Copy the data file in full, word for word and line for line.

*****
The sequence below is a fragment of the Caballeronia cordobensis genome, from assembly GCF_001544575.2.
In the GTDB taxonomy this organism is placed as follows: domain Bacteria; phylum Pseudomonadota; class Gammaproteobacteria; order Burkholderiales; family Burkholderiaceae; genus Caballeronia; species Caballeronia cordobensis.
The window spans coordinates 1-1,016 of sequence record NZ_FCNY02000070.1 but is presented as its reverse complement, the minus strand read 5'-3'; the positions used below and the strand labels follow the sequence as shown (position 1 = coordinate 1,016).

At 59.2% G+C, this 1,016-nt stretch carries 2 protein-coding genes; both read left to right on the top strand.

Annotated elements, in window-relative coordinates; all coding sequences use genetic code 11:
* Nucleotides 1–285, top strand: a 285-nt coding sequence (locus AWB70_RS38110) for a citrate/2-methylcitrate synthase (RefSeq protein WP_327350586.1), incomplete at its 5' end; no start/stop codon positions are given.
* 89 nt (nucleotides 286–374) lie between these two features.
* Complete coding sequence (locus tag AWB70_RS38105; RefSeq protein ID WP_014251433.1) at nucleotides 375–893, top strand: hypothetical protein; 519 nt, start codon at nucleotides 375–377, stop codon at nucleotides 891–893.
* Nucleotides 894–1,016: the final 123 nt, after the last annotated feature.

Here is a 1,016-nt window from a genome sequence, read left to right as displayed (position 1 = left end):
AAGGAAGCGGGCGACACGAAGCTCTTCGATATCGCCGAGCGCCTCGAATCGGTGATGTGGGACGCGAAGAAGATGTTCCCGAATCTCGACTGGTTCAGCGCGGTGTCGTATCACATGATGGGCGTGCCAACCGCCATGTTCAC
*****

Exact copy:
The sequence below is a fragment of the Caballeronia cordobensis genome, from assembly GCF_001544575.2.
In the GTDB taxonomy this organism is placed as follows: domain Bacteria; phylum Pseudomonadota; class Gammaproteobacteria; order Burkholderiales; family Burkholderiaceae; genus Caballeronia; species Caballeronia cordobensis.
The window spans coordinates 1-1,016 of sequence record NZ_FCNY02000070.1 but is presented as its reverse complement, the minus strand read 5'-3'; the positions used below and the strand labels follow the sequence as shown (position 1 = coordinate 1,016).

At 59.2% G+C, this 1,016-nt stretch carries 2 protein-coding genes; both read left to right on the top strand.

Annotated elements, in window-relative coordinates; all coding sequences use genetic code 11:
* Nucleotides 1–285, top strand: a 285-nt coding sequence (locus AWB70_RS38110) for a citrate/2-methylcitrate synthase (RefSeq protein WP_327350586.1), incomplete at its 5' end; no start/stop codon positions are given.
* 89 nt (nucleotides 286–374) lie between these two features.
* Complete coding sequence (locus tag AWB70_RS38105; RefSeq protein ID WP_014251433.1) at nucleotides 375–893, top strand: hypothetical protein; 519 nt, start codon at nucleotides 375–377, stop codon at nucleotides 891–893.
* Nucleotides 894–1,016: the final 123 nt, after the last annotated feature.

Here is a 1,016-nt window from a genome sequence, read left to right as displayed (position 1 = left end):
AAGGAAGCGGGCGACACGAAGCTCTTCGATATCGCCGAGCGCCTCGAATCGGTGATGTGGGACGCGAAGAAGATGTTCCCGAATCTCGACTGGTTCAGCGCGGTGTCGTATCACATGATGGGCGTGCCAACCGCCATGTTCAC